Now that the connection with Connacht has been severed, his circumstances have changed.

There are offers from other clubs but that means uprooting from Galway where he lives. There is surely some prospect of even resuming his career with Eddie O'Sullivan in Biarritz.

But, just as there was something with Tadhg Kennelly five years ago, he just may not be able to get it out of his system that he wants to see how far he could take his Gaelic football career.

The Kennelly experience should serve as a warning to those expecting too much from this experiment.

Kennelly made regular visits home from AFL to feature for Listowel Emmets in the north Kerry championship. The dynamics of AFL are much more compatible to Gaelic football than rugby. And he also had regular International Rules contact involving use of a round ball.

Yet after returning in January 2009 it took him until August to really adjust. If Duffy sticks around, his time-frame is far more compressed than that in which Kennelly eventually thrived.

McHale sees his former colleague, now 32, making a swift adjustment and an impact, however, because his Gaelic football game was never primarily based on subtlety or skill.

"He is a phenomenal athlete, a top-class athlete in this country. Obviously he will be rusty. I know they are two totally different games but he has been playing ball, he's in great shape, he has a healthy feel for it and wants to give it a shot. I would love to see him back playing in the championship this year. I think he'll be a massive addition," he said.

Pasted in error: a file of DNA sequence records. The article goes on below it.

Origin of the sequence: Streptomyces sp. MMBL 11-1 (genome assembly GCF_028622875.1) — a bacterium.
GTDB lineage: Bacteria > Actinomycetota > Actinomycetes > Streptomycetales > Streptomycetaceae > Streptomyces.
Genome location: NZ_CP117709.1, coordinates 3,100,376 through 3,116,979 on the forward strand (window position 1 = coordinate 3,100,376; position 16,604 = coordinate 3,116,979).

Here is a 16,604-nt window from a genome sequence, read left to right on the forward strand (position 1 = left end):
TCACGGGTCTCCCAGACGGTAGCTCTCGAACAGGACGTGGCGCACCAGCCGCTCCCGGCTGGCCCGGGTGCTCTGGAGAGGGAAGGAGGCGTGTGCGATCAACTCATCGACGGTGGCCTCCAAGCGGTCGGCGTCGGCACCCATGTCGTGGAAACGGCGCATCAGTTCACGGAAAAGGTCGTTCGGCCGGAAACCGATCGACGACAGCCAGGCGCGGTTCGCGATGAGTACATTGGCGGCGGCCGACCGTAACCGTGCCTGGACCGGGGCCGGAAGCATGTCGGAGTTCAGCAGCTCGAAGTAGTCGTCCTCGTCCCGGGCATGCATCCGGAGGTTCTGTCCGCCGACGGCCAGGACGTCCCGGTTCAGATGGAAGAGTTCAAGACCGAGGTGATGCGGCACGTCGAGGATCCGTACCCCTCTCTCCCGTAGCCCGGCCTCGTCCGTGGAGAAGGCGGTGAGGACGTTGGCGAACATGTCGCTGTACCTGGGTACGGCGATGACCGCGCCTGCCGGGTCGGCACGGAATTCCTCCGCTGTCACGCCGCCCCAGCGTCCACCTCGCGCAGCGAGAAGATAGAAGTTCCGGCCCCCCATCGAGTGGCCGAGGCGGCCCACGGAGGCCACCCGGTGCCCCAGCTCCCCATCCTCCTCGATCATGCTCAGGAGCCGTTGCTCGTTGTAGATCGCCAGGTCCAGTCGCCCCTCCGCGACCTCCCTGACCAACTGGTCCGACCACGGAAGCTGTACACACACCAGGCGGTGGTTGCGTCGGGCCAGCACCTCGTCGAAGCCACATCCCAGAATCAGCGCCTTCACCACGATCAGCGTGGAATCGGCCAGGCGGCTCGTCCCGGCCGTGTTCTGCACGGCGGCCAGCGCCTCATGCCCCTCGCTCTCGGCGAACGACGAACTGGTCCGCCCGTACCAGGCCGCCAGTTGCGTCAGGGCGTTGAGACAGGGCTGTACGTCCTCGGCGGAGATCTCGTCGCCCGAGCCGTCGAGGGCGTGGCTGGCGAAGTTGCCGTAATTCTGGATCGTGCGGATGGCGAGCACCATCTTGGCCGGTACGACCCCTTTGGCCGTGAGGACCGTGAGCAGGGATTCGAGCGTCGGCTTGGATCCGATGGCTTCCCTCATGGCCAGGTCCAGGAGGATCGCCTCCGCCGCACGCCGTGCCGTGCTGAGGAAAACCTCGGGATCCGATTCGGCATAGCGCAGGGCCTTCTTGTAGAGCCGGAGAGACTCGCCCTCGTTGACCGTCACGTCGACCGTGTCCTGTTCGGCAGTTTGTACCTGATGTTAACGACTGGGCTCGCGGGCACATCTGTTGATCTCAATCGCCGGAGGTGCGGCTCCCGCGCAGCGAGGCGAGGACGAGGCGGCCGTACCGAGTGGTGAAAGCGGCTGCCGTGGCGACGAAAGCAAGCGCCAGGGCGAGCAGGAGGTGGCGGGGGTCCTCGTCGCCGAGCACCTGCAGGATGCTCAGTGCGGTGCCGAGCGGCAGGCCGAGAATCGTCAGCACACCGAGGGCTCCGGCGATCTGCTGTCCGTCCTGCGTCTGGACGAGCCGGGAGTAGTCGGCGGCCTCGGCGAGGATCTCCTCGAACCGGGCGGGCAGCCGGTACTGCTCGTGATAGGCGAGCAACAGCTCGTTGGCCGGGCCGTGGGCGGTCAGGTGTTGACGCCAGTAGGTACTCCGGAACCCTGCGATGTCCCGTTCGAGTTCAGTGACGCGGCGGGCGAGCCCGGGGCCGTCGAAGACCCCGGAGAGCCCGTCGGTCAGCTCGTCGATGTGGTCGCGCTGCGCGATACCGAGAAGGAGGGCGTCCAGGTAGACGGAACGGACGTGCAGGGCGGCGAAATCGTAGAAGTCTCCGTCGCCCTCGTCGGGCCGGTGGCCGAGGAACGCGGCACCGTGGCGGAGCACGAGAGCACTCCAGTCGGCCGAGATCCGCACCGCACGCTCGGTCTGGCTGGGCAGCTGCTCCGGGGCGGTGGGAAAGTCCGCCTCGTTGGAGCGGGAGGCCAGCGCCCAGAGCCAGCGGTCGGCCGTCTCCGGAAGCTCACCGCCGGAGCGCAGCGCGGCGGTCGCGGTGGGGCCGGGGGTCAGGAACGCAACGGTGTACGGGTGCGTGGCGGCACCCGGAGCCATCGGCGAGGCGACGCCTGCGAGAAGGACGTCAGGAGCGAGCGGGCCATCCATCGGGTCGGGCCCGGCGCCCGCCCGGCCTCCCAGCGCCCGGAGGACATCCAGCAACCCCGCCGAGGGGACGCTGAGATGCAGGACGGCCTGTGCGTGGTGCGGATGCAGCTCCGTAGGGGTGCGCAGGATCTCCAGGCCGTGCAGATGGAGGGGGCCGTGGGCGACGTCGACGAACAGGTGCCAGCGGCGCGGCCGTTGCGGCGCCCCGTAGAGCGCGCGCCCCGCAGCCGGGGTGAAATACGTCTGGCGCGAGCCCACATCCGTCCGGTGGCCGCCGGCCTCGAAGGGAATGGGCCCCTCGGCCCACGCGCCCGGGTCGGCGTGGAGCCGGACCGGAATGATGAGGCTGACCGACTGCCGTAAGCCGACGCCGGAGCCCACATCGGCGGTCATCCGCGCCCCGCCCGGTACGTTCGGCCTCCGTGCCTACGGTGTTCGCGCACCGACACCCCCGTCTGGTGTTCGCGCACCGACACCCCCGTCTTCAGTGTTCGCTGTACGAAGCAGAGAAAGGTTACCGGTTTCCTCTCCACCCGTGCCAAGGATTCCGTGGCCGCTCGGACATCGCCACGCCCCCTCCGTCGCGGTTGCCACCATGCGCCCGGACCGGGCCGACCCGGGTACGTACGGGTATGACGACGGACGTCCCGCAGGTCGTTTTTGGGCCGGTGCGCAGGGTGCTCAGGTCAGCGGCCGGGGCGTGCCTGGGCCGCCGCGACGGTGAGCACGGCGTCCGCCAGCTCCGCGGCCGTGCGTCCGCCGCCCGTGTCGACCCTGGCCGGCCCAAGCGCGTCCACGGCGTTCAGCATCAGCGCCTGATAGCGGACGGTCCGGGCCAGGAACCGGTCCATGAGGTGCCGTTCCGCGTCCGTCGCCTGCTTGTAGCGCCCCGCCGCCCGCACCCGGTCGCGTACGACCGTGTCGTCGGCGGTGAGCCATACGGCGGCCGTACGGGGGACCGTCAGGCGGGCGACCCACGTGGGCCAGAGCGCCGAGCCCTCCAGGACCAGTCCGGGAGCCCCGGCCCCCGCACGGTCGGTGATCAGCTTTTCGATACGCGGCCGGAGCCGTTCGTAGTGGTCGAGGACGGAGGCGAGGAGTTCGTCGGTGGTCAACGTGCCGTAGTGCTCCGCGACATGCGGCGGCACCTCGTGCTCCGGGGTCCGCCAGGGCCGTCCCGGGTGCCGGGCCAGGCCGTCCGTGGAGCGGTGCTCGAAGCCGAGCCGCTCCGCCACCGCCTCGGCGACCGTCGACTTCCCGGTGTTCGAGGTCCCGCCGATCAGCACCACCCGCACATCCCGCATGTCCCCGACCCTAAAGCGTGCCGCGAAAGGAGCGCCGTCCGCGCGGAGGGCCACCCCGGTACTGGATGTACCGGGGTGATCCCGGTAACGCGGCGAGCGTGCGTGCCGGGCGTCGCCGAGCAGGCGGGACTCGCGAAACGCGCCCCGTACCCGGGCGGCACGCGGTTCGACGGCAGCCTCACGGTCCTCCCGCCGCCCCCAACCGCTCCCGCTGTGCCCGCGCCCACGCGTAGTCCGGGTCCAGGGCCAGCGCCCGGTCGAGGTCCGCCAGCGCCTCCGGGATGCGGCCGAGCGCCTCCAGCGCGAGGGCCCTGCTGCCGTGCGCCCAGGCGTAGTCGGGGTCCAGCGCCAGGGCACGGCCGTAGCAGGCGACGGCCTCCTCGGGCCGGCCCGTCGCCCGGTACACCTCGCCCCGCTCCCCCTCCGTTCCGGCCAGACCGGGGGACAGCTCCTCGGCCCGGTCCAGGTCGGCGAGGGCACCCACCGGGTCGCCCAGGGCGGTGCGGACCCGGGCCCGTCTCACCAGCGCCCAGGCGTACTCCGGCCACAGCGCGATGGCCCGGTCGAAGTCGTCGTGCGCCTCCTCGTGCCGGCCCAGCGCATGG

"You could be looking at playing him on the half-back line or midfield – the power and pace and leadership he will bring to that will be savage. Once he gets going he will provide a serious lift to 'A' v 'B' games on Saturdays. People have been saying it could mess up everything but I don't see that.

"You know that old saying, a warrior doesn't take from the tribe, he adds to it. Gavin is a warrior, he is the complete package."

It is the very things that he brought to his rugby game that he can transfer to Gaelic football, McHale reckons.

"He never kicked with the inside of his boot, he was never a fella that was going to score five points, he's not going to break your ankles with dummies. He was a big strong, athletic, straight-line runner. I remember him playing in Knockmore, he was 17 or 18 at the time and he was lifting guys out of it with belts.

"Once he gets to the pace of the game, once his handling is okay, he will win breaking ball, he will put in big tackles, he will win ball in the air for you and he'll drive the team forward, but he's not gong to score four points."

Duffy didn't want to say much about the experience when contacted except to note how "I thought my heart was going to explode during training with the running involved and how the rules have changed since I last played!"

He hasn't much time to catch up.

Irish Independent